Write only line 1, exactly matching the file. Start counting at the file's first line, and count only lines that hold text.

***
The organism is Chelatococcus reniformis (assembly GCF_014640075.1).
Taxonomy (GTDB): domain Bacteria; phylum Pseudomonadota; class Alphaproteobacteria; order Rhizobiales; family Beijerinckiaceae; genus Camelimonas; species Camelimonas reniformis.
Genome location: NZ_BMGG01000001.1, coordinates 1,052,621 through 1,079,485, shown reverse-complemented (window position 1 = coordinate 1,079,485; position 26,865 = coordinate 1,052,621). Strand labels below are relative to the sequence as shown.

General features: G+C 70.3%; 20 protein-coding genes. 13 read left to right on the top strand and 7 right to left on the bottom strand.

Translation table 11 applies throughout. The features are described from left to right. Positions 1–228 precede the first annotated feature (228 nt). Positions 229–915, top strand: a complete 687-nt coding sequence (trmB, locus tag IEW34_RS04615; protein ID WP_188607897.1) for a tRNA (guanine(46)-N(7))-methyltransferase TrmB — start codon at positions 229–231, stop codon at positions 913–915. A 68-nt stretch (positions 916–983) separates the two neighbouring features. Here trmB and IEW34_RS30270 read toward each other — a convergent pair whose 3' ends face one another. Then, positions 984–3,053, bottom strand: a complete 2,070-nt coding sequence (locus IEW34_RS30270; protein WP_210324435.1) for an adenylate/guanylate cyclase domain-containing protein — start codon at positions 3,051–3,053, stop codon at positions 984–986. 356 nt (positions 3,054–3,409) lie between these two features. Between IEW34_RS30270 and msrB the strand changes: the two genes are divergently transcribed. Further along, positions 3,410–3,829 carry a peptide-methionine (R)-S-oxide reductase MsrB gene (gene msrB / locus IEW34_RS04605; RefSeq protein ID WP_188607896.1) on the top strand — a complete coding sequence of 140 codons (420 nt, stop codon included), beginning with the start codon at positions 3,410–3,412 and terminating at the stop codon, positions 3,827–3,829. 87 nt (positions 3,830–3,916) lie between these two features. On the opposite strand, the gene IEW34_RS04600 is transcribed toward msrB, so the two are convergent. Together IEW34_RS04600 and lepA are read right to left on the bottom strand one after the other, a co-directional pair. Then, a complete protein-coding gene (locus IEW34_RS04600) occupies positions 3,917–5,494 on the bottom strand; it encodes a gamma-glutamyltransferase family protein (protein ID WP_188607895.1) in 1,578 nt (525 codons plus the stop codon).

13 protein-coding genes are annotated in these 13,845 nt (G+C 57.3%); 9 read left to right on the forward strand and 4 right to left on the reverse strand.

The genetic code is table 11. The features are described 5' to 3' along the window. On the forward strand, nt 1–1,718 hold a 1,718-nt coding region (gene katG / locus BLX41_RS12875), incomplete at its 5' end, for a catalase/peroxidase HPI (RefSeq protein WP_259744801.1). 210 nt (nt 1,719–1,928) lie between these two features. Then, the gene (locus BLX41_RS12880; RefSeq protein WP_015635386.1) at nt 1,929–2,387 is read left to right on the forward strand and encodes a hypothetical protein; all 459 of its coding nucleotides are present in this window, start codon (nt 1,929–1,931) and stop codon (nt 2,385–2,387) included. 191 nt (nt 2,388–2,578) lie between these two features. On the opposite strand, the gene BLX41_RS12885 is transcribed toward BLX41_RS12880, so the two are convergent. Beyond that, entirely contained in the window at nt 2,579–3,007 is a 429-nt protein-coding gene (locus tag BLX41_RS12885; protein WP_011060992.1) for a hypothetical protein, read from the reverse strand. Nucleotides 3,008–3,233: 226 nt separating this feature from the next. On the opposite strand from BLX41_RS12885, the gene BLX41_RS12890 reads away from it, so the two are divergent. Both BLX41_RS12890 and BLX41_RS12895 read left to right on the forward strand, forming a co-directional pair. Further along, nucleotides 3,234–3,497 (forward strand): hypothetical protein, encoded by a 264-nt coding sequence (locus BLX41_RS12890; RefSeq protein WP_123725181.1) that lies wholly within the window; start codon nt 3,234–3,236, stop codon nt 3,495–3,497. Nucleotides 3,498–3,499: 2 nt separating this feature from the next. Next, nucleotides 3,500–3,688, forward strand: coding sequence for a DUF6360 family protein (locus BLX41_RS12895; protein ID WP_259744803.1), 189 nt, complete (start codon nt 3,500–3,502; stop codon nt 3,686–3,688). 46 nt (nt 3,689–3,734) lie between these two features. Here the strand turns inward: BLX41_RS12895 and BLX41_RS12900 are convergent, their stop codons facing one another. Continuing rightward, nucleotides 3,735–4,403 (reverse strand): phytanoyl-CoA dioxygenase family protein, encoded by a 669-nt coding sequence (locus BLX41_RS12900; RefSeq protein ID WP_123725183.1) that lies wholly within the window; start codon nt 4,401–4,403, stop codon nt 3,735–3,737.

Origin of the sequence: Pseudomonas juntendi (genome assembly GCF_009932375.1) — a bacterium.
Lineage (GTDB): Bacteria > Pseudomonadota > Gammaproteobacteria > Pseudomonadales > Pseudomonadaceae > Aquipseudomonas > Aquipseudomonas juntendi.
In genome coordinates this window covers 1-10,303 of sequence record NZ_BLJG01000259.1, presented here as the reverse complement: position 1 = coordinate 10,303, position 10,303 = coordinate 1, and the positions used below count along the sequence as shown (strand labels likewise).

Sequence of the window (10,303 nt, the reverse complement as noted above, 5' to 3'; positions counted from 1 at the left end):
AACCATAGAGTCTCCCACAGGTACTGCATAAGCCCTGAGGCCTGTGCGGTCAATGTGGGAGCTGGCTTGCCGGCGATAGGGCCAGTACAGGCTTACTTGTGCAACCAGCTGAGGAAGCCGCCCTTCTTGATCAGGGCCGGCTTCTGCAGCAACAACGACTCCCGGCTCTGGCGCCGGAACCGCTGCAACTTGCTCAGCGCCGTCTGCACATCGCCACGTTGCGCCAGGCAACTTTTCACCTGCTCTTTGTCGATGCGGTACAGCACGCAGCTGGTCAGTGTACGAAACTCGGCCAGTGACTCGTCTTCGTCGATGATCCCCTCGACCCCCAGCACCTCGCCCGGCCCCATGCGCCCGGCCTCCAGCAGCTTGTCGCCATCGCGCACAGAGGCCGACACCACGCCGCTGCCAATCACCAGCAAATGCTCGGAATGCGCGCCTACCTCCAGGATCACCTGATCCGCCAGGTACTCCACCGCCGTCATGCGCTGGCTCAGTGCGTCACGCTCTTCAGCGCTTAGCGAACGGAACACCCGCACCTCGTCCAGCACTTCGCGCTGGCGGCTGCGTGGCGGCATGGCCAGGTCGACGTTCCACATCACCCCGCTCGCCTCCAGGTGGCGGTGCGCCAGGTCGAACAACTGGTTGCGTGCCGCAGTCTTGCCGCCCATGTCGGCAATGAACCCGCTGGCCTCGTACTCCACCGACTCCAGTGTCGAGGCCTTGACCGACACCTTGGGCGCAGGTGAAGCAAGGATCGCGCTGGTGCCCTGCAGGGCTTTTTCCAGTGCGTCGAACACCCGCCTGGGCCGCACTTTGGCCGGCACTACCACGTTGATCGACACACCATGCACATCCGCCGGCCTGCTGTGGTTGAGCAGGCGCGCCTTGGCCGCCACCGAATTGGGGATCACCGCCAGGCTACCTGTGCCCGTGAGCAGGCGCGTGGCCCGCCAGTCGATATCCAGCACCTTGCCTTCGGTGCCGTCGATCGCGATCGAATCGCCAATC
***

The organism is Chelatococcus reniformis (assembly GCF_014640075.1).